Abstract: This paper studies the non-parametric identification of the discount factor and utility function in the class of dynamic discrete-continuous choice (DDCC) models. In contrast to the discrete-only model we show the discount factor is identified. Our results further highlight why Euler equation estimation approaches that ignore agents' discrete choices are inconsistent. We estimate utility and discount factors for a consumption- savings-retirement choice problem using the Panel Study of Income Dynamics (PSID). We show that the relative risk aversion parameter and the intertemporal elasticity of substitution are separately identified, and that the latter varies across agents due to the wealth-dependence of the surplus from the discrete choice. This surplus also implies that the value function may be locally convex in wealth, and we find that a simulated Universal Basic Income (UBI) policy counterintuitively benefits wealthier working households more than poorer ones due to this effect.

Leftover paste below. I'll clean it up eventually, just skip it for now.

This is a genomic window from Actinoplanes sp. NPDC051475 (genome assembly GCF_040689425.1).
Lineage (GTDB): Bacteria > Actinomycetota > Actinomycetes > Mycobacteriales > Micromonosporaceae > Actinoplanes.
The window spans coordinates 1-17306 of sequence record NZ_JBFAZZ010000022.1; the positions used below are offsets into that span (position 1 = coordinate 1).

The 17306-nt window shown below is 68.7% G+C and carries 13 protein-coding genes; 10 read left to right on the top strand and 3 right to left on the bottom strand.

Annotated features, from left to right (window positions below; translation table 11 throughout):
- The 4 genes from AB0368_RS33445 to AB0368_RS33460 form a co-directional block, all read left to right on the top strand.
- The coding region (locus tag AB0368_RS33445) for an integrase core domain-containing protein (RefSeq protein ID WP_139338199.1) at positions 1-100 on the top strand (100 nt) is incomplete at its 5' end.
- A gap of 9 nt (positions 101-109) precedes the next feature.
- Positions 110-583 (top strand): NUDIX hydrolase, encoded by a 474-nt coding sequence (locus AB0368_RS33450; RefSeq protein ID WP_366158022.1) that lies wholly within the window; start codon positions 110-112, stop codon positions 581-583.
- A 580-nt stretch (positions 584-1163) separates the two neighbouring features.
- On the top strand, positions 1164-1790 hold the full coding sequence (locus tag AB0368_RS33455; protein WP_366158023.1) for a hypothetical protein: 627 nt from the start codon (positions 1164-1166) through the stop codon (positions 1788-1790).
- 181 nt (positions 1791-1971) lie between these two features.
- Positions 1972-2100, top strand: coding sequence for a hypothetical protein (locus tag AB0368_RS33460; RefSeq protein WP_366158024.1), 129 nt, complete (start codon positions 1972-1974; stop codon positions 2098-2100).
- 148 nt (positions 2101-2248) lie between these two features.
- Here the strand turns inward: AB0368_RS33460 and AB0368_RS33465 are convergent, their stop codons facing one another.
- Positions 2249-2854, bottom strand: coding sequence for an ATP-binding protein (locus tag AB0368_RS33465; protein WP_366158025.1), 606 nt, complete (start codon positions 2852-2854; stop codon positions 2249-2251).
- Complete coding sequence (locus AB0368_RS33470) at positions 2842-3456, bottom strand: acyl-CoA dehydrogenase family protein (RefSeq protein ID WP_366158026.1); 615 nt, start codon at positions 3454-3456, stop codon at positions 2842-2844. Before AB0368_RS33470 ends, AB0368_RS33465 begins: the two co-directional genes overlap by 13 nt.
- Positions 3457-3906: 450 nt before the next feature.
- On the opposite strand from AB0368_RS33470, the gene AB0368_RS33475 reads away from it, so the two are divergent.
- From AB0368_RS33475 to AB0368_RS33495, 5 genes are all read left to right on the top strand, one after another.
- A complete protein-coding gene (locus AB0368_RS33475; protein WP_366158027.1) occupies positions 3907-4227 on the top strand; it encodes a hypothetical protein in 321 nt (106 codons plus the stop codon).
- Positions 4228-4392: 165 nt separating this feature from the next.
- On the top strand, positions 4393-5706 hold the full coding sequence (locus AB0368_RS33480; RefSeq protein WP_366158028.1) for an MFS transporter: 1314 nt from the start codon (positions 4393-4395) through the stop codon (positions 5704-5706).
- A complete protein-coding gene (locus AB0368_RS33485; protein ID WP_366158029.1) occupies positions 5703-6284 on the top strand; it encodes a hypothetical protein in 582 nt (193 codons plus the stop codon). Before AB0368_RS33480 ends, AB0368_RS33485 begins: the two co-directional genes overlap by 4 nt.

Date: 2021–01
  3. By: Joffi Thomas (Indian Institute of Management Kozhikode); Priya Premi (Indian Institute of Management Kozhikode)